While over in England last week, we were given many English picture books and young readers, the majority of which I've never seen over here. One of our favorites was Mungo and the Picture Book Pirates, by Timothy Knapman and Adam Stower (an American edition was published in September 2006).
Every night Mungo's mum is forced to read him the same pirate book over and over again. Every night he thrills as Admiral Mainbrace and "plucky cabin girl Nora" are rescued from the clutches of Barnacle Bill and his gang of pirates by the swashbuckling Captain Fleet. But one night, after Mungo's mum has read him the book six times (instead of the more usual four), she refuses to read again, leaving Mungo and the book alone.
Captain Fleet has had enough too. Looking for peace, he climbs out of his own book (much to Mungo's astonishment), and climbs into a slim volume entitled "At the Seaside." But now there is no-one to save the admiral and the plucky cabin girl! No-one but Mungo. And so Mungo enters the book and rousts the pirates, but unlike Captain Fleet, he does not end up marrying Nora.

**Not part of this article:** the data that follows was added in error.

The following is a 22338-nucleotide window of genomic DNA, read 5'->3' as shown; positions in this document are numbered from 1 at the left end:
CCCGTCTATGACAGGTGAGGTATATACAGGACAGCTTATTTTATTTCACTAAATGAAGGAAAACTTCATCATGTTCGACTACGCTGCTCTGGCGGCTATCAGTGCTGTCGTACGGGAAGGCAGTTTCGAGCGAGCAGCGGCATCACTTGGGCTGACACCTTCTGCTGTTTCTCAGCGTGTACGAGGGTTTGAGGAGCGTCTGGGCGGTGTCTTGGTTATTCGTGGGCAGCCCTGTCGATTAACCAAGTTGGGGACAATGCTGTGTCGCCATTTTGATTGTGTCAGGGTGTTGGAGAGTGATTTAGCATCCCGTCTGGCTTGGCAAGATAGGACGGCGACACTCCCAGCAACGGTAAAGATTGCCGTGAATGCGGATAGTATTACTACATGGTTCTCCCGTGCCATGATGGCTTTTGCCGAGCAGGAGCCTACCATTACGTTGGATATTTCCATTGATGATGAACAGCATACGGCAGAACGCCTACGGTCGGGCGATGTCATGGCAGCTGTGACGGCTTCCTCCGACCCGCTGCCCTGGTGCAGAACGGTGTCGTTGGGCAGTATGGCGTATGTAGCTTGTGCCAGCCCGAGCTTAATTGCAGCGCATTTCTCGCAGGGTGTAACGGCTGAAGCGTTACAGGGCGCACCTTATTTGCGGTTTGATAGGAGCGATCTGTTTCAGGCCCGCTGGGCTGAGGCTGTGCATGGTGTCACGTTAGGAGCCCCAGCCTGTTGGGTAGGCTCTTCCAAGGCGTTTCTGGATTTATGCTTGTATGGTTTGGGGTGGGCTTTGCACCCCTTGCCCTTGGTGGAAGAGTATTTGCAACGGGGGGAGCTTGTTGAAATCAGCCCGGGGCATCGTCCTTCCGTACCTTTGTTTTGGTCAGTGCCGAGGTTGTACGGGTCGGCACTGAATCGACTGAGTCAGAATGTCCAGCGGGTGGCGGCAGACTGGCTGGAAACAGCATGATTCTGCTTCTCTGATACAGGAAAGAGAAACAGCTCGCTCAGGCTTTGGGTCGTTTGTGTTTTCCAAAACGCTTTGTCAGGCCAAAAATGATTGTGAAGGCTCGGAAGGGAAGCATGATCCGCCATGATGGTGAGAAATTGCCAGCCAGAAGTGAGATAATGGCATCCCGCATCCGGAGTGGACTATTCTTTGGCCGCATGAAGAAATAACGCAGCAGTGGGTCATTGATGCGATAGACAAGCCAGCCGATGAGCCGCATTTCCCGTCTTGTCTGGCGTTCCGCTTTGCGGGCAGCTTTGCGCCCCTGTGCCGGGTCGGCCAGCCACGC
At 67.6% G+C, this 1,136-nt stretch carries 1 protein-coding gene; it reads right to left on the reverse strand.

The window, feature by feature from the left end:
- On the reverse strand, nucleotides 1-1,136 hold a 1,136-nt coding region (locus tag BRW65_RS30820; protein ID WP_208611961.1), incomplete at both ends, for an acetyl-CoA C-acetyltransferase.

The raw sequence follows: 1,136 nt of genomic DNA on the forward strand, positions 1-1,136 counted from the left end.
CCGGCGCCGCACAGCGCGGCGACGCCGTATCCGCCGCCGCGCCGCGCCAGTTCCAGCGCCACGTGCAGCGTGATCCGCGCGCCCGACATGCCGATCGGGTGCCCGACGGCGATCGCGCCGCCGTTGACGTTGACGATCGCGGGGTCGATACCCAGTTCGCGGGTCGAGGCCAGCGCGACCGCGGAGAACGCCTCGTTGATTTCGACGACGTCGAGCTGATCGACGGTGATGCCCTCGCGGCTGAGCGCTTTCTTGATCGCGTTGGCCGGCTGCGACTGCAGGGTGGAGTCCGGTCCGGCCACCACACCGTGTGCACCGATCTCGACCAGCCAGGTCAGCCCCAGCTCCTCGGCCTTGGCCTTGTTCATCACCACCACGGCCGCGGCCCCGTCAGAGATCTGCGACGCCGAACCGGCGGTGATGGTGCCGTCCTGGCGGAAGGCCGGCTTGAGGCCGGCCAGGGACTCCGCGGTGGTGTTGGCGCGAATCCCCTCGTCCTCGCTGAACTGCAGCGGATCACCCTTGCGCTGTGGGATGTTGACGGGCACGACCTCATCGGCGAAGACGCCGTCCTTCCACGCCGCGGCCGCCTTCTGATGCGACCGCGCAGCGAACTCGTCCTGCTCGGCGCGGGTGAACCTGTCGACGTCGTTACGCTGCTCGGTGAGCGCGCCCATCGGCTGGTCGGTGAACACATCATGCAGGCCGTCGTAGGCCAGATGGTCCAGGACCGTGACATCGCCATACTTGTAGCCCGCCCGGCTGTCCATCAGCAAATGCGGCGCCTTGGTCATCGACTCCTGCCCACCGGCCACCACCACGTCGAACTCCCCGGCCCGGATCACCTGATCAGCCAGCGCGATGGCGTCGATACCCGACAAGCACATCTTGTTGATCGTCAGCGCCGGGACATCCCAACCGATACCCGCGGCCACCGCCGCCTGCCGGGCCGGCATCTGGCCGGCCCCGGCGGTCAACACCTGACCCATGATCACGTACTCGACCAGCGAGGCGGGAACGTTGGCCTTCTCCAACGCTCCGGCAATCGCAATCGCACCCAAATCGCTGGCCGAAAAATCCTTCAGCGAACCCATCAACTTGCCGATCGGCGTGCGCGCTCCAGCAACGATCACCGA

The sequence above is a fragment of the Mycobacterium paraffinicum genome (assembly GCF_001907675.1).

The engaging illustrations have lots of humorous details, and the text is enough of a spoof of the pirate genre to amuse the adult reader (selfishly, I appreciate this in a book), while captivating the child. My boys were captivated.
Despite the "message," that you don't have to be a strong white male to be a hero (although Mungo is a sturdy white boy), and the inclusion of plucky cabin girl Nora (whose pluck is more on paper than in her actions), this book doesn't challenge any stereotypes. It is entertainment at a fun, flippant level, and for those looking for such, it is great.
In view of the most recent salvo across the bows of the kid lit bloggers (discussed at A Chair, a Fireplace and a Teacozy here) I write the following postscript:
ps. As a blogger of no qualifications, I of course do not expect anyone to take one word of this (hmm, can't be a review, because that would suggest I called myself a reviewer, which actually I don't much, so that's ok) emotion ladden summary (?) with any more seriousness than it deserves.